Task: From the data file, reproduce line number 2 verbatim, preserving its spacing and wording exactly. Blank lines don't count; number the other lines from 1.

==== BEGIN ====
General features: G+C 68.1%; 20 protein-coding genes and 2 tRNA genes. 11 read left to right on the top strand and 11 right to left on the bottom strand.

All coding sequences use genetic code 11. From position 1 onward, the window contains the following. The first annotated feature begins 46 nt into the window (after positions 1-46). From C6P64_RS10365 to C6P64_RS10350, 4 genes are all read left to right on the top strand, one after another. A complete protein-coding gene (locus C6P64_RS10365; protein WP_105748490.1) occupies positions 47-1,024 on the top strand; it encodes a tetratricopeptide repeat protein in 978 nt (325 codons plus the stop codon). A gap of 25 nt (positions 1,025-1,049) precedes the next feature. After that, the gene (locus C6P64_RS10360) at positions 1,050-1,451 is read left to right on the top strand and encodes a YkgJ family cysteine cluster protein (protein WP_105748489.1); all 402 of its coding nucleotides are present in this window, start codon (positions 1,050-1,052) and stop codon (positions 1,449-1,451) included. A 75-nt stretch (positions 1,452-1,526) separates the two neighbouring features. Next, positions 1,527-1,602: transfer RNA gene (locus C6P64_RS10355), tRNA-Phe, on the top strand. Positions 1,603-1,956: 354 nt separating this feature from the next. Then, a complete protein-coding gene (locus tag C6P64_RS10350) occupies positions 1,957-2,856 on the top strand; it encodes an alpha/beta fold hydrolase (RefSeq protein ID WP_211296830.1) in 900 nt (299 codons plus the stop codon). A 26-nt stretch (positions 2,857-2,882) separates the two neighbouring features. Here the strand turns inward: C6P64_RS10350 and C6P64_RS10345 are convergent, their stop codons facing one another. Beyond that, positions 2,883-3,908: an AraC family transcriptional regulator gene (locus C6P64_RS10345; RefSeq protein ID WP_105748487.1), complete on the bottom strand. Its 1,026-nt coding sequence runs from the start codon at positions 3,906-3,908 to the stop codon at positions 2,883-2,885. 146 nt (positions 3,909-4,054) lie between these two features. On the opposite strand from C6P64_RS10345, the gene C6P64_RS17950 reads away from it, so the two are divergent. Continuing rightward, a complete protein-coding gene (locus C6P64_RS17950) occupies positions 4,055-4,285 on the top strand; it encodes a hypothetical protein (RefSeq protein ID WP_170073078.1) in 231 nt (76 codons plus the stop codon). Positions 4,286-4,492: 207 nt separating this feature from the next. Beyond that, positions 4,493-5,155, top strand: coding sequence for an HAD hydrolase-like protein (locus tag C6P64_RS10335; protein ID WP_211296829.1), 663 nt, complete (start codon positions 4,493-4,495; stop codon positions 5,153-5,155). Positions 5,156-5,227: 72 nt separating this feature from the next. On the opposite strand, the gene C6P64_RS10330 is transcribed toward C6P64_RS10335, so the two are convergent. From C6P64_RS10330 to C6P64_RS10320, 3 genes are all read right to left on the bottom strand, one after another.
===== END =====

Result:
All coding sequences use genetic code 11. From position 1 onward, the window contains the following. The first annotated feature begins 46 nt into the window (after positions 1-46). From C6P64_RS10365 to C6P64_RS10350, 4 genes are all read left to right on the top strand, one after another. A complete protein-coding gene (locus C6P64_RS10365; protein WP_105748490.1) occupies positions 47-1,024 on the top strand; it encodes a tetratricopeptide repeat protein in 978 nt (325 codons plus the stop codon). A gap of 25 nt (positions 1,025-1,049) precedes the next feature. After that, the gene (locus C6P64_RS10360) at positions 1,050-1,451 is read left to right on the top strand and encodes a YkgJ family cysteine cluster protein (protein WP_105748489.1); all 402 of its coding nucleotides are present in this window, start codon (positions 1,050-1,052) and stop codon (positions 1,449-1,451) included. A 75-nt stretch (positions 1,452-1,526) separates the two neighbouring features. Next, positions 1,527-1,602: transfer RNA gene (locus C6P64_RS10355), tRNA-Phe, on the top strand. Positions 1,603-1,956: 354 nt separating this feature from the next. Then, a complete protein-coding gene (locus tag C6P64_RS10350) occupies positions 1,957-2,856 on the top strand; it encodes an alpha/beta fold hydrolase (RefSeq protein ID WP_211296830.1) in 900 nt (299 codons plus the stop codon). A 26-nt stretch (positions 2,857-2,882) separates the two neighbouring features. Here the strand turns inward: C6P64_RS10350 and C6P64_RS10345 are convergent, their stop codons facing one another. Beyond that, positions 2,883-3,908: an AraC family transcriptional regulator gene (locus C6P64_RS10345; RefSeq protein ID WP_105748487.1), complete on the bottom strand. Its 1,026-nt coding sequence runs from the start codon at positions 3,906-3,908 to the stop codon at positions 2,883-2,885. 146 nt (positions 3,909-4,054) lie between these two features. On the opposite strand from C6P64_RS10345, the gene C6P64_RS17950 reads away from it, so the two are divergent. Continuing rightward, a complete protein-coding gene (locus C6P64_RS17950) occupies positions 4,055-4,285 on the top strand; it encodes a hypothetical protein (RefSeq protein ID WP_170073078.1) in 231 nt (76 codons plus the stop codon). Positions 4,286-4,492: 207 nt separating this feature from the next. Beyond that, positions 4,493-5,155, top strand: coding sequence for an HAD hydrolase-like protein (locus tag C6P64_RS10335; protein ID WP_211296829.1), 663 nt, complete (start codon positions 4,493-4,495; stop codon positions 5,153-5,155). Positions 5,156-5,227: 72 nt separating this feature from the next. On the opposite strand, the gene C6P64_RS10330 is transcribed toward C6P64_RS10335, so the two are convergent. From C6P64_RS10330 to C6P64_RS10320, 3 genes are all read right to left on the bottom strand, one after another.